Substitute a no-show, class left alone

Erin Fox, Managing Editor

Class began normally on Dec. 5 for teacher Chris Doherty’s third period senior American Government class until students realized they had no teacher.

After students said they were unsupervised for more than an hour, a female staff member learned the substitute who was scheduled to cover for Doherty didn’t arrive and Principal Sarah Wondolowski was called to the class.

When Wondolowski entered the classroom, she said she noticed she was being video recorded by several students, so she requested them to delete any photos or recordings they had of her on their phones and to not post them to social media.

But some students believed this was meant to cover up any evidence that the class went unsupervised for such a long period of time, especially since  Superintendent Mary Shelton was on campus that morning observing classrooms.

“[Wondolowski] wanted to protect herself,” said senior Mason Friedman, a student in Doherty’s third period class.

Wondolowski said her statement was directed toward the students who were filming her on their phones when she entered the classroom.

“I don’t think it’s right I should be on social media without my consent,” said Wondolowski.

Senior Kailey Counts said she thought Wondolowski made it seem like the class should delete everything on their phones that showed them not being supervised during the period.

But others disagree.

“[Wondolowski] asked us nicely to delete any photos or videos and all our tweets,” senior Alli Lepere said.  “[She]wasn’t rude to us at all.”

Added senior Smita Balaji, “ She never told us not to tell people about it.”

After expressing her pride in the students for not leaving campus or causing problems, students said Wondolowski told the class she would order them pizza for lunch that day.

Wondolowski said the pizza for students was meant as a “positive thing,” intended as a reward for their good behavior. She said it is “completely false” that she gave students pizza so they would not tell others they did not have a substitute, as some students believe.

“I think Wondolowski giving us pizza was her way of bribing [us] so we wouldn’t spread it around,” said Counts. “I think she was scared about people finding out.”

But Balaji saw the pizza as a more innocent reward.

“It was nice of [Wondolowski] to offer us pizza,” said Balaji. “She told us we were very well-behaved.”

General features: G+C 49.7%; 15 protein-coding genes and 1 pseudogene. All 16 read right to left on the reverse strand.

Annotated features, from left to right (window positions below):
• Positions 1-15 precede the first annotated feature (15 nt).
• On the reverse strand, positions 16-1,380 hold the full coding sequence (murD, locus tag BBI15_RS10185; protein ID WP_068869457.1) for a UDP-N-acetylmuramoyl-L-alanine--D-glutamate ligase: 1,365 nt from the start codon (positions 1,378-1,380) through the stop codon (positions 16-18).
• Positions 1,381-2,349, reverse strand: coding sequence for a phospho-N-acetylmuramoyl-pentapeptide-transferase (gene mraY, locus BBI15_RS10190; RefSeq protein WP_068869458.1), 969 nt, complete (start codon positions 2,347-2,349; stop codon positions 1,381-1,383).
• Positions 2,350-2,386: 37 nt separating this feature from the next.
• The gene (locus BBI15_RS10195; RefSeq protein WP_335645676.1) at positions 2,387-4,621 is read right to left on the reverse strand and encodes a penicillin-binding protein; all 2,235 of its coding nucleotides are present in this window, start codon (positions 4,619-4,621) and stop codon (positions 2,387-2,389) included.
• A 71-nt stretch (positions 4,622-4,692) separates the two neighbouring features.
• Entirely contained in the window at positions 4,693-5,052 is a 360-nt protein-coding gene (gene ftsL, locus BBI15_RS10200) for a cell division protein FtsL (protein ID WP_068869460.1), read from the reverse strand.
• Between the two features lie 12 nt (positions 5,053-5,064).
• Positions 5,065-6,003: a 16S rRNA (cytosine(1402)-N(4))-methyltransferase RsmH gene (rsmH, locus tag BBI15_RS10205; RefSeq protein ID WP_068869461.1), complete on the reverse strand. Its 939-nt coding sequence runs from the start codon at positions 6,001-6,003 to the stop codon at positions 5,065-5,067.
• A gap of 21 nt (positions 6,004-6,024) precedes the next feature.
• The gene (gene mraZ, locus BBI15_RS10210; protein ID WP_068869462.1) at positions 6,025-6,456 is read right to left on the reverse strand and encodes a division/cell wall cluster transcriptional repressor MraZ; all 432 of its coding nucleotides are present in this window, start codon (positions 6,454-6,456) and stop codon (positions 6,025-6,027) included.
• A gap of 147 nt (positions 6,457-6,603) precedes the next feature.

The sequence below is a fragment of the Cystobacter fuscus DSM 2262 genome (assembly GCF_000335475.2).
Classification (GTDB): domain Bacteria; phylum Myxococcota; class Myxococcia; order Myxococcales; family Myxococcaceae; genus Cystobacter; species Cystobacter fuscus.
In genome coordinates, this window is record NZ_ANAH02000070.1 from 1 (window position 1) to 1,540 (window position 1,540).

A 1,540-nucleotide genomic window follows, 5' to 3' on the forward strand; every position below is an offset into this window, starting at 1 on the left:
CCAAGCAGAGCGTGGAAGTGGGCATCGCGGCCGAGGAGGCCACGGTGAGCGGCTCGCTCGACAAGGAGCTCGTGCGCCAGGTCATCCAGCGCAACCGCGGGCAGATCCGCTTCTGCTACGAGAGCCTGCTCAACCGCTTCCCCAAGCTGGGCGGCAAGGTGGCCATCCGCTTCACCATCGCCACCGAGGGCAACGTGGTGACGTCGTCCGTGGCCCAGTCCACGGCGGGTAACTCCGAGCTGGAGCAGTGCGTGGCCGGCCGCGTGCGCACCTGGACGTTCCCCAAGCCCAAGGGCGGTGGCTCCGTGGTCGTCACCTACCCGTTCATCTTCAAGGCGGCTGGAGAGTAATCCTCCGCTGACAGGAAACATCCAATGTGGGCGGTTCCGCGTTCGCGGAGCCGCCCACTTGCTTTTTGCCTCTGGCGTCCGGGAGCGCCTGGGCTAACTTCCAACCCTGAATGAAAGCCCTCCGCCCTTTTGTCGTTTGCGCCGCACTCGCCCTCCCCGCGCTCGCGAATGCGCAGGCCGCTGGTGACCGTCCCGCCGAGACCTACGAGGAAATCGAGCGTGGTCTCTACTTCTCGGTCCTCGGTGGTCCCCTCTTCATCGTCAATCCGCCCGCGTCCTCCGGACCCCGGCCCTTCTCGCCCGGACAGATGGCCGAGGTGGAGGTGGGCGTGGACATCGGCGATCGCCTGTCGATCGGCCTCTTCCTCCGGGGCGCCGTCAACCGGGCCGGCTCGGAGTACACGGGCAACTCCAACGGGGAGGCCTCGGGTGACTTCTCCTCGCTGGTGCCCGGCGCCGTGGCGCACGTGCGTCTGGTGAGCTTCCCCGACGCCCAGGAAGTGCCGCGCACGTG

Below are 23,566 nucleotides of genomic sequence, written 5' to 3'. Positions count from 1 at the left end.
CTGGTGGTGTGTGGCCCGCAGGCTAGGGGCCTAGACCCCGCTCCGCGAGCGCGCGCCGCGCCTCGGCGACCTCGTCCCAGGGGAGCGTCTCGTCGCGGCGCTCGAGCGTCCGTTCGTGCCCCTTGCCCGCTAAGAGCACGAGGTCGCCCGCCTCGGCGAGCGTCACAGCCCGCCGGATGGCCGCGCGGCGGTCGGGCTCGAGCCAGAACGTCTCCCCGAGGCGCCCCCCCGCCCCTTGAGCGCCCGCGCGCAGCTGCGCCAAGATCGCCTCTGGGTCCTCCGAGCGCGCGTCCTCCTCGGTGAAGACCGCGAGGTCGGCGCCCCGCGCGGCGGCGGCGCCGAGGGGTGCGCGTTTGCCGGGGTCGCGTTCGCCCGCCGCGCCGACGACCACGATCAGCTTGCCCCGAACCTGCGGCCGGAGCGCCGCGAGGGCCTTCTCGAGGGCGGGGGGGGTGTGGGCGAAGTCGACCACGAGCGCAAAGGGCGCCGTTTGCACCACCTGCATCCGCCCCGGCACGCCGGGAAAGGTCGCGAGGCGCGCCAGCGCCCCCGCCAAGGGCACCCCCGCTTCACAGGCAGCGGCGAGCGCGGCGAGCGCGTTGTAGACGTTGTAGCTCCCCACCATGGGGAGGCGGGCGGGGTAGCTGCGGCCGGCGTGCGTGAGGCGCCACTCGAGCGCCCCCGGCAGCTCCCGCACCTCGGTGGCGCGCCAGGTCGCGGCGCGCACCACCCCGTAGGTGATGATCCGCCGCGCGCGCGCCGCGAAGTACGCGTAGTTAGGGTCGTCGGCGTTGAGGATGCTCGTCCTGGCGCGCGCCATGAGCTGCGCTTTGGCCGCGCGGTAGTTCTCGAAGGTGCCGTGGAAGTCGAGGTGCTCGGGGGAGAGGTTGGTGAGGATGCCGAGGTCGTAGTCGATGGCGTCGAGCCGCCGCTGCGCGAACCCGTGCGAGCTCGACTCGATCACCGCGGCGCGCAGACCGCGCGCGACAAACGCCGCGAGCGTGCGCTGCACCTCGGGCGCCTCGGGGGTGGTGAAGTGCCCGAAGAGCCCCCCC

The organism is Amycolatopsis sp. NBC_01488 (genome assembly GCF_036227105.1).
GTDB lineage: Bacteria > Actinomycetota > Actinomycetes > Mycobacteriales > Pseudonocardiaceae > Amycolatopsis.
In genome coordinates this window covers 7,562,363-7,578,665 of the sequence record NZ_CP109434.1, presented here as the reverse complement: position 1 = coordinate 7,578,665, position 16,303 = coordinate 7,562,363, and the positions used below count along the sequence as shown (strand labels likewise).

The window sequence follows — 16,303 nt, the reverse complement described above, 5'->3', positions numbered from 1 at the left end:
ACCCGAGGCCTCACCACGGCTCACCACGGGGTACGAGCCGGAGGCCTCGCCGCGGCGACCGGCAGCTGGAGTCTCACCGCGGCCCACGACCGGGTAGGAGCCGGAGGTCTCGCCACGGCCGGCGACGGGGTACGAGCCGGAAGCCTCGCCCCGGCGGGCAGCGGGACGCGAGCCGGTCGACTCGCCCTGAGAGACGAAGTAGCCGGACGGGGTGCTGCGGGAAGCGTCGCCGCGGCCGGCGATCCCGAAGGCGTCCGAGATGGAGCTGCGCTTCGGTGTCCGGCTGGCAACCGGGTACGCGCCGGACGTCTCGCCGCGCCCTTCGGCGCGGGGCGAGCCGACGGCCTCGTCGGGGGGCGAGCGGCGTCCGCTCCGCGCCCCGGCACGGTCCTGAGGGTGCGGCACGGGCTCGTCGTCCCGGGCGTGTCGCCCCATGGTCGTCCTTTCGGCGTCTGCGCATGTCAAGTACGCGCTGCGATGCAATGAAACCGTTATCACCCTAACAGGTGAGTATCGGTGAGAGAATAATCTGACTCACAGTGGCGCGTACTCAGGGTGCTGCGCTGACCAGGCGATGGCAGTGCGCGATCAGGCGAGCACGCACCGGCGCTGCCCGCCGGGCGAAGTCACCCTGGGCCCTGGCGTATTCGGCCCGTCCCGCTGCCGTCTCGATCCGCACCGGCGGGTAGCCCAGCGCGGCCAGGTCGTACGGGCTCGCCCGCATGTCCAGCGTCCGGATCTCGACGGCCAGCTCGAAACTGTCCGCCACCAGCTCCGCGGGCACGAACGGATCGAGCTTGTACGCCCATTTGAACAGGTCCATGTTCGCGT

Added Friedman, “She gave us pizza to say, ‘OK, good job’ for staying in class. Knowing seniors, it could’ve been a lot worse. A lot more [students] were planning on leaving [the classroom].”

The class was left unsupervised because the substitute who was scheduled to watch the class covered another history class whose teacher had to leave because of an emergency.

Administrators learned students were unsupervised after  someone in the front office called the classroom, asked to speak with the substitute and the student who answered the phone hung up.

Doherty said he was informed of the situation the next Monday, Dec. 8, when a student from his third period class came in during A period and told him what had happened. He talked with Wondolowski later in the day.

Doherty said he was not surprised that a mistake like this happened and that there was no substitute to cover his classroom.

“There’s a shortage [of substitutes],” Doherty said.  “A lot of times there are no subs in the district.”

Wondolowski said it is the district and school’s obligation to provide substitute teachers. When teachers are going to be absent, they request a substitute through a district system.

But if the district is unable to find a substitute, Cal teachers are often asked by administrators to cover for their colleagues.

Doherty believed his students handled the situation of being unsupervised appropriately.

“[Third period] is a really, really, good class,” said Doherty.

Once they realized they were unsupervised, students said they began to set rules for the classroom, such as only one person at a time could leave the classroom with the hall pass, and the door must remain completely closed.

Since Shelton was on campus visiting classrooms that morning, students devised a plan to start discussing gun control if an adult entered the classroom.

Many students said they were unsupervised for as long as 80 minutes, while administrators said it was closer to an hour.

Math teacher Ghazala Niazi, who substituted for Doherty during A and fifth periods on Dec. 5, said that when she came in to cover fifth period, a student from third period entered the classroom to retrieve his backpack and told her that they did not have a substitute the previous period.

“Mistakes happen, we have to learn from this one” said Niazi. “Clearly in this situation, there was a lack of communication…leaving students unsupervised for a length of time.”

A&E Editor Keilana Lorenzana contributed to this story.